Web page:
The same theme of European colonists’ crimes on the African territories is reflected in Things Fall Apart by Chinua Achebe. Portraying Igbo society before and after the European invasion the author managed to provide the chronological analysis of the depicted tragedy of Igbo ethnicity. The genre of the book is a novel, this fact predetermines the style of the narration. Being a work of fiction, this work does not claim to be a thorough research of the historical issue, but due to the illuminated questions required the author’s hard work at the historical facts and their evaluation. That is why the book may be interesting for historians, providing one of the perspectives of the historical events. The author narrates the life of Okonkwo and his family, involving many other characters for creating a picture of the entire Igbo society. The expression of the inner feelings of the characters is Achebe’s concern. The inner struggle of the main characters, while making the decisions whether to confront the white colonists or to obey them is depicted by the author. The portrayal of the characters is realistic, implying their inner emotions and anxiety. Hesitating and making right and wrong decisions make the characters moving, and provoke the readers’ discussion.

Protecting the humanistic principles and the universal values in his novel, Achebe depicts the social institutions and relations of Igbo, emphasizing the level of development of the society, which was induced to obey the white colonists and be assimilated by the European culture. Illuminating the struggle between the two cultures, the author uses the philosophical motif of the struggle between the changes and the tradition. Solving the philosophical dilemma, the characters choose their life position and the corresponding style of behavior. One of the main symbols of the novel may be regarded the locusts, referring to the colonizers, which come unexpectedly and change the landscapes and way of life of the native inhabitants “They settled on every tree and every blade of grass; they settled on the roofs and covered the bare ground. Mighty tree branches broke away under them; the whole country became the brown-earth color of the hungry swarm” (Achebe 74). The author decided to write his work in English, aiming at the European audiences and intentionally not translating separate Igbo words into English. Achebe wanted the present-day Europeans to understand the scale of the crime of the past. Emphasizing that some Igbo words do not have equivalents in the English language, the author leads the readers to the conclusion that the frames of the European culture appeared to be too narrow for understanding the peculiarities of Igbo ethnicity. “Among the Igbo the art of conversation is regarded very highly, and proverbs are the palm-oil with which words are eaten” (Achebe 17). The author proves that Igbo culture was unique and in some respects, it was even better developed than the European culture. Not taking into consideration the national color and ethnic peculiarities of the Africans, the Europeans were hiding behind the humanistic slogans, while their narrow-mindedness prevented them from realizing all the negative consequences of their crime and from feeling empathy with the black people. Every nation has different representatives, perhaps, Achebe’s depiction of the Europeans may be exaggerated, but it can be explained by the chosen perspective and the manner of presentation. The novel was expected to ruin the stereotypes concerning the African colonized villages. This book may be regarded as an answer to numerous distorted depictions of Igbo and many other African ethnicities by European writers and even historians.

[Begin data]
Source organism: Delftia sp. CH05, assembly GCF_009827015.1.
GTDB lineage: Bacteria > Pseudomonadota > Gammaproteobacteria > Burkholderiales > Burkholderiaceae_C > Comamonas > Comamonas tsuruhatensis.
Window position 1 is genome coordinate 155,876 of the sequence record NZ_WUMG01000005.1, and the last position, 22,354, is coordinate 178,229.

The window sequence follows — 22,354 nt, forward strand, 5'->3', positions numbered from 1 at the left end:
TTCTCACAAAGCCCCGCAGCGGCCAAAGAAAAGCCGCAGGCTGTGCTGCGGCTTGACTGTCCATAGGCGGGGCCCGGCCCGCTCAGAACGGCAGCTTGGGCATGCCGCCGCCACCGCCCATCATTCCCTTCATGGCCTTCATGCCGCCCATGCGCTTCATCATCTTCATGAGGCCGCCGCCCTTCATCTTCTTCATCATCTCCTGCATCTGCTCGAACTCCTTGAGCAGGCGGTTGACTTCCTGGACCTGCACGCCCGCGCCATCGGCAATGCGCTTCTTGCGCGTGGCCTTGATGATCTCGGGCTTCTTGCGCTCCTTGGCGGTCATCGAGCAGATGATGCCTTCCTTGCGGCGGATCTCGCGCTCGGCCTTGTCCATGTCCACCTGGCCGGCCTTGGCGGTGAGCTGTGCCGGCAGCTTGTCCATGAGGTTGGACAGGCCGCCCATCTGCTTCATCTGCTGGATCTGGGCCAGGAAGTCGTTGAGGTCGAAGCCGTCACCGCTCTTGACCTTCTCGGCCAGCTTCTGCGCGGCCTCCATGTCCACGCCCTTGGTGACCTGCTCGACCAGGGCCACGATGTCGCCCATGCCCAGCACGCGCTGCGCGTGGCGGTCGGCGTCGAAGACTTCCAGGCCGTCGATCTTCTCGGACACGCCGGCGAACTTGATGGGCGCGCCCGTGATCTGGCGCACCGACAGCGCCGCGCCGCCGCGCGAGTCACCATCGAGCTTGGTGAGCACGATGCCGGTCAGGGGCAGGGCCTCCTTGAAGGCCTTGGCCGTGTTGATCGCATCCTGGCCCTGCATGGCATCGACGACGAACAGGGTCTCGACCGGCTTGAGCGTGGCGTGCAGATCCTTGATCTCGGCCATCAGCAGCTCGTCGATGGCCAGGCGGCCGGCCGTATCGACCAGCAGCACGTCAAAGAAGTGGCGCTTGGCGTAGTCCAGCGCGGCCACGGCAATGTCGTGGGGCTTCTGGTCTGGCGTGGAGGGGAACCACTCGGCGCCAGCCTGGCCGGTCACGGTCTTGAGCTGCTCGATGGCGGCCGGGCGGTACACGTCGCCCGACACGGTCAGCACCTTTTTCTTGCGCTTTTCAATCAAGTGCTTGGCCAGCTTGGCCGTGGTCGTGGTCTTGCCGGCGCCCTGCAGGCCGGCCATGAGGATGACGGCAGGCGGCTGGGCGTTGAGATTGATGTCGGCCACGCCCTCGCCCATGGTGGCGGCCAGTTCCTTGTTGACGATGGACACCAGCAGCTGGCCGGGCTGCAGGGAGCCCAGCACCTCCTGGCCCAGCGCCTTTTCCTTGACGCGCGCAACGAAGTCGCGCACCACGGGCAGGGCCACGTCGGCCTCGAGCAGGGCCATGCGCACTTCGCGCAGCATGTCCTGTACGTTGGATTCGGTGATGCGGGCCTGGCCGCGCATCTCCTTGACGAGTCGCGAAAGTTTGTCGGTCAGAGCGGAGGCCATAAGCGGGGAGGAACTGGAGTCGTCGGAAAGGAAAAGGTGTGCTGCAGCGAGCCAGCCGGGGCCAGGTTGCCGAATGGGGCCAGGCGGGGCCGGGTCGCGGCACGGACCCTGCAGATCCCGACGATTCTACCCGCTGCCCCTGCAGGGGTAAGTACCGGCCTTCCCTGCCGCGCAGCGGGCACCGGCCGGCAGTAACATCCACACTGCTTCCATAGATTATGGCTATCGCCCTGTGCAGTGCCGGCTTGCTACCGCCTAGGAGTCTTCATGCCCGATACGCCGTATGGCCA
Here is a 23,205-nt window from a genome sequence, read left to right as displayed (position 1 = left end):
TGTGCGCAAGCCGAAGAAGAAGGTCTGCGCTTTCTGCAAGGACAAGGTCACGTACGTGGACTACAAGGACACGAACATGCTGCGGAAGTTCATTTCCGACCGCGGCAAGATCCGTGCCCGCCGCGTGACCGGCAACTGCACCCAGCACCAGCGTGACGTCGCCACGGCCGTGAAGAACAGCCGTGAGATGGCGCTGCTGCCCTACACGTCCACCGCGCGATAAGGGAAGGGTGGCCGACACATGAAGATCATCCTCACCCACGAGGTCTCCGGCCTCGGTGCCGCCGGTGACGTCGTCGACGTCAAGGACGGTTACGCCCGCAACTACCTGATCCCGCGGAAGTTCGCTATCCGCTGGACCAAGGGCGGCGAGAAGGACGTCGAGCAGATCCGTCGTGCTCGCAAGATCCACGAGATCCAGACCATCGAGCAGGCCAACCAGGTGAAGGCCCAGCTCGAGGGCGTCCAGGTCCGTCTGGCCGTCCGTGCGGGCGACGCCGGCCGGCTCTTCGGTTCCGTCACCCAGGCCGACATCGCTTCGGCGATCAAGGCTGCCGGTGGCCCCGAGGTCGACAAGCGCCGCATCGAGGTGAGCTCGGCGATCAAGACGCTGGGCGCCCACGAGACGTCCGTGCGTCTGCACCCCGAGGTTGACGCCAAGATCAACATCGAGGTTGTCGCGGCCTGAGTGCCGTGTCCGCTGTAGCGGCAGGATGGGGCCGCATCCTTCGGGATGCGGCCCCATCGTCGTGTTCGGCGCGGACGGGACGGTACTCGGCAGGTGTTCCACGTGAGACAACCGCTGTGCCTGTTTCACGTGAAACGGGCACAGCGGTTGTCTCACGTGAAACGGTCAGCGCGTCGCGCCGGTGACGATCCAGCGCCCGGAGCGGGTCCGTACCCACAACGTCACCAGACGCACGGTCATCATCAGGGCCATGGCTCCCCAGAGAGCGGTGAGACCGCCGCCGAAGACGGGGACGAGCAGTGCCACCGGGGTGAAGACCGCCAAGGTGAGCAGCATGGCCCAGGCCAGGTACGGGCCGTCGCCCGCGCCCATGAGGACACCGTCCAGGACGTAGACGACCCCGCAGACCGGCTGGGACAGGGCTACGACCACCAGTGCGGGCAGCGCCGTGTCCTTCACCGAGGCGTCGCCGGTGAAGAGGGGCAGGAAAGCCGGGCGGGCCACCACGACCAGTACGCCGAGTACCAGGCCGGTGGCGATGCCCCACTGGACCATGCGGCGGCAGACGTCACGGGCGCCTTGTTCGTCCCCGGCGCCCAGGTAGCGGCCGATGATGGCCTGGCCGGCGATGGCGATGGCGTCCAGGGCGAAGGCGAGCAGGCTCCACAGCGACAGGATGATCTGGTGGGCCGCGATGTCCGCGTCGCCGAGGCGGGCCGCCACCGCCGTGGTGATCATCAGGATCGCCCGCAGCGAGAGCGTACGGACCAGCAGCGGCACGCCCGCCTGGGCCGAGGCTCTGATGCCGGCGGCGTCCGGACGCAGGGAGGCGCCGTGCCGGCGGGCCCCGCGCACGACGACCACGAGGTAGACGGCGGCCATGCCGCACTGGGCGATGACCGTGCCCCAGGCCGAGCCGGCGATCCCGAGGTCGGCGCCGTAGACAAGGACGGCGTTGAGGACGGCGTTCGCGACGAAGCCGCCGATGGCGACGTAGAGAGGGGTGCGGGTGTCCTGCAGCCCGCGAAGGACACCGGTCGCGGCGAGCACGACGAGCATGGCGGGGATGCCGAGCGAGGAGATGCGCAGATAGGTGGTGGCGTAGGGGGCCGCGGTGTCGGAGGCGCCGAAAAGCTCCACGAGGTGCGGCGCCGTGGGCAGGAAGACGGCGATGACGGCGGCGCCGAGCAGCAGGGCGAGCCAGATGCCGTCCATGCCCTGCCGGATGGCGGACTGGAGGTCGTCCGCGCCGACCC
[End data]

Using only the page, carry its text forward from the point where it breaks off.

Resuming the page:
Depicting the colonists’ crimes in Things Fall Apart, Chinua Achebe emphasizes the level of development of Igbo ethnicity, its language, and social institutions. The chosen manner of presentation allows the author to criticize the colonists and Europeans in general and find an unexpected solution for the philosophical dilemma of the struggle between the changes and the progress.

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Achebe, Chinua. Things Fall Apart: With Related Readings. Paradigm. 2002: 232

Hochschild, Adam. King Leopold’s Ghost. Pax. 2002: 409.

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StudyCorgi. (2022, January 2). “King Leopold’s Ghost” and “Things Fall Apart”: Colonists’ Crimes on the African Territories. Retrieved from


StudyCorgi. (2022, January 2). “King Leopold’s Ghost” and “Things Fall Apart”: Colonists’ Crimes on the African Territories.

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"“King Leopold’s Ghost” and “Things Fall Apart”: Colonists’ Crimes on the African Territories." StudyCorgi, 2 Jan. 2022,

1. StudyCorgi. "“King Leopold’s Ghost” and “Things Fall Apart”: Colonists’ Crimes on the African Territories." January 2, 2022.


StudyCorgi. "“King Leopold’s Ghost” and “Things Fall Apart”: Colonists’ Crimes on the African Territories." January 2, 2022.


StudyCorgi. 2022. "“King Leopold’s Ghost” and “Things Fall Apart”: Colonists’ Crimes on the African Territories." January 2, 2022.


StudyCorgi. (2022) '“King Leopold’s Ghost” and “Things Fall Apart”: Colonists’ Crimes on the African Territories'. 2 January.